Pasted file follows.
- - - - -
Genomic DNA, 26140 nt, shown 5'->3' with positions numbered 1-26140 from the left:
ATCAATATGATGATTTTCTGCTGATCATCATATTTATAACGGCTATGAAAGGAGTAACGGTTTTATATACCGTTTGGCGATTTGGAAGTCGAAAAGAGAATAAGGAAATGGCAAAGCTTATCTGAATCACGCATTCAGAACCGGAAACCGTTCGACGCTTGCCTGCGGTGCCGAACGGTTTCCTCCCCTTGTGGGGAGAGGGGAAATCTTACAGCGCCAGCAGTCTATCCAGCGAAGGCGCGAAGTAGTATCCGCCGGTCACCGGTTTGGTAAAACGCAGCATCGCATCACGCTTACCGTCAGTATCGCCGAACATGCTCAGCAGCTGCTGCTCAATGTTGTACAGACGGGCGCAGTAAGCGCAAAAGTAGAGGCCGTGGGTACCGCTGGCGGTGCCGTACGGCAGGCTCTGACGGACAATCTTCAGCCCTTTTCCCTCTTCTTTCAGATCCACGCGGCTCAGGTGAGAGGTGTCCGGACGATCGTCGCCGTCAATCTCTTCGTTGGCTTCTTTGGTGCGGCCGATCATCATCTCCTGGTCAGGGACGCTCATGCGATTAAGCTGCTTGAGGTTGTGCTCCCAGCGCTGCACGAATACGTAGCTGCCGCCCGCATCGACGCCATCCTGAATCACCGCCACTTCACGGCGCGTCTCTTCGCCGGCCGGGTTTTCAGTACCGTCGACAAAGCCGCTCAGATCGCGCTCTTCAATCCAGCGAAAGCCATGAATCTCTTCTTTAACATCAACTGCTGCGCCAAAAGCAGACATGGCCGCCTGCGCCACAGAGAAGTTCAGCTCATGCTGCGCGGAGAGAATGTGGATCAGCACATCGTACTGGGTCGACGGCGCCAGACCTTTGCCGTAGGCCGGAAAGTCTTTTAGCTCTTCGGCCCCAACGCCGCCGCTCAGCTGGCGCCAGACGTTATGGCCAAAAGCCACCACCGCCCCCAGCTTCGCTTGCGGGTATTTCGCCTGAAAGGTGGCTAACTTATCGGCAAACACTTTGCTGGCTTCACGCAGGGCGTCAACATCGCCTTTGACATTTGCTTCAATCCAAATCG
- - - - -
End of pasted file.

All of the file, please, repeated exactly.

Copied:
Genomic DNA, 26140 nt, shown 5'->3' with positions numbered 1-26140 from the left:
ATCAATATGATGATTTTCTGCTGATCATCATATTTATAACGGCTATGAAAGGAGTAACGGTTTTATATACCGTTTGGCGATTTGGAAGTCGAAAAGAGAATAAGGAAATGGCAAAGCTTATCTGAATCACGCATTCAGAACCGGAAACCGTTCGACGCTTGCCTGCGGTGCCGAACGGTTTCCTCCCCTTGTGGGGAGAGGGGAAATCTTACAGCGCCAGCAGTCTATCCAGCGAAGGCGCGAAGTAGTATCCGCCGGTCACCGGTTTGGTAAAACGCAGCATCGCATCACGCTTACCGTCAGTATCGCCGAACATGCTCAGCAGCTGCTGCTCAATGTTGTACAGACGGGCGCAGTAAGCGCAAAAGTAGAGGCCGTGGGTACCGCTGGCGGTGCCGTACGGCAGGCTCTGACGGACAATCTTCAGCCCTTTTCCCTCTTCTTTCAGATCCACGCGGCTCAGGTGAGAGGTGTCCGGACGATCGTCGCCGTCAATCTCTTCGTTGGCTTCTTTGGTGCGGCCGATCATCATCTCCTGGTCAGGGACGCTCATGCGATTAAGCTGCTTGAGGTTGTGCTCCCAGCGCTGCACGAATACGTAGCTGCCGCCCGCATCGACGCCATCCTGAATCACCGCCACTTCACGGCGCGTCTCTTCGCCGGCCGGGTTTTCAGTACCGTCGACAAAGCCGCTCAGATCGCGCTCTTCAATCCAGCGAAAGCCATGAATCTCTTCTTTAACATCAACTGCTGCGCCAAAAGCAGACATGGCCGCCTGCGCCACAGAGAAGTTCAGCTCATGCTGCGCGGAGAGAATGTGGATCAGCACATCGTACTGGGTCGACGGCGCCAGACCTTTGCCGTAGGCCGGAAAGTCTTTTAGCTCTTCGGCCCCAACGCCGCCGCTCAGCTGGCGCCAGACGTTATGGCCAAAAGCCACCACCGCCCCCAGCTTCGCTTGCGGGTATTTCGCCTGAAAGGTGGCTAACTTATCGGCAAACACTTTGCTGGCTTCACGCAGGGCGTCAACATCGCCTTTGACATTTGCTTCAATCCAAATCG